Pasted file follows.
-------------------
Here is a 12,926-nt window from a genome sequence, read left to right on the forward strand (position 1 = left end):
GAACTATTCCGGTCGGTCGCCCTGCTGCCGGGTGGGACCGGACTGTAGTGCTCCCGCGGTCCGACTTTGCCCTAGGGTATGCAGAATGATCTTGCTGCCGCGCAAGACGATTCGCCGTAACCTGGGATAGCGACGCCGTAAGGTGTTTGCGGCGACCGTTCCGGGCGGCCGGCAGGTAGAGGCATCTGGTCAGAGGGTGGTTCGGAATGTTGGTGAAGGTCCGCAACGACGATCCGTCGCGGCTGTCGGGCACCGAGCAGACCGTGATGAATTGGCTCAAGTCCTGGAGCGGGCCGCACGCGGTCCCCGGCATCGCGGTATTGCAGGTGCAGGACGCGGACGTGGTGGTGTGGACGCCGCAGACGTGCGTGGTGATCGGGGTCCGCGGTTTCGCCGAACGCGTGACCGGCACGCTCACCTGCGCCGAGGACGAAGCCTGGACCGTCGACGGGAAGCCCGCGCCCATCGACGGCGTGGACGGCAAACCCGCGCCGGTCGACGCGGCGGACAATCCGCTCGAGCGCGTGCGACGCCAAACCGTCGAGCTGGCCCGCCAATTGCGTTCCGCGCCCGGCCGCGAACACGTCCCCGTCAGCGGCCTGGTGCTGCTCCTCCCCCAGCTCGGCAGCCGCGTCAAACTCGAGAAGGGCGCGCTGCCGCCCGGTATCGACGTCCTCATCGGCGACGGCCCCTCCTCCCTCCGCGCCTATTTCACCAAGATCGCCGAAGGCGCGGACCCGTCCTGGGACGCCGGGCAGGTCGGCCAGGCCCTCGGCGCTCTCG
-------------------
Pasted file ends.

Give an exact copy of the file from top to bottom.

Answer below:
Here is a 12,926-nt window from a genome sequence, read left to right on the forward strand (position 1 = left end):
GAACTATTCCGGTCGGTCGCCCTGCTGCCGGGTGGGACCGGACTGTAGTGCTCCCGCGGTCCGACTTTGCCCTAGGGTATGCAGAATGATCTTGCTGCCGCGCAAGACGATTCGCCGTAACCTGGGATAGCGACGCCGTAAGGTGTTTGCGGCGACCGTTCCGGGCGGCCGGCAGGTAGAGGCATCTGGTCAGAGGGTGGTTCGGAATGTTGGTGAAGGTCCGCAACGACGATCCGTCGCGGCTGTCGGGCACCGAGCAGACCGTGATGAATTGGCTCAAGTCCTGGAGCGGGCCGCACGCGGTCCCCGGCATCGCGGTATTGCAGGTGCAGGACGCGGACGTGGTGGTGTGGACGCCGCAGACGTGCGTGGTGATCGGGGTCCGCGGTTTCGCCGAACGCGTGACCGGCACGCTCACCTGCGCCGAGGACGAAGCCTGGACCGTCGACGGGAAGCCCGCGCCCATCGACGGCGTGGACGGCAAACCCGCGCCGGTCGACGCGGCGGACAATCCGCTCGAGCGCGTGCGACGCCAAACCGTCGAGCTGGCCCGCCAATTGCGTTCCGCGCCCGGCCGCGAACACGTCCCCGTCAGCGGCCTGGTGCTGCTCCTCCCCCAGCTCGGCAGCCGCGTCAAACTCGAGAAGGGCGCGCTGCCGCCCGGTATCGACGTCCTCATCGGCGACGGCCCCTCCTCCCTCCGCGCCTATTTCACCAAGATCGCCGAAGGCGCGGACCCGTCCTGGGACGCCGGGCAGGTCGGCCAGGCCCTCGGCGCTCTCG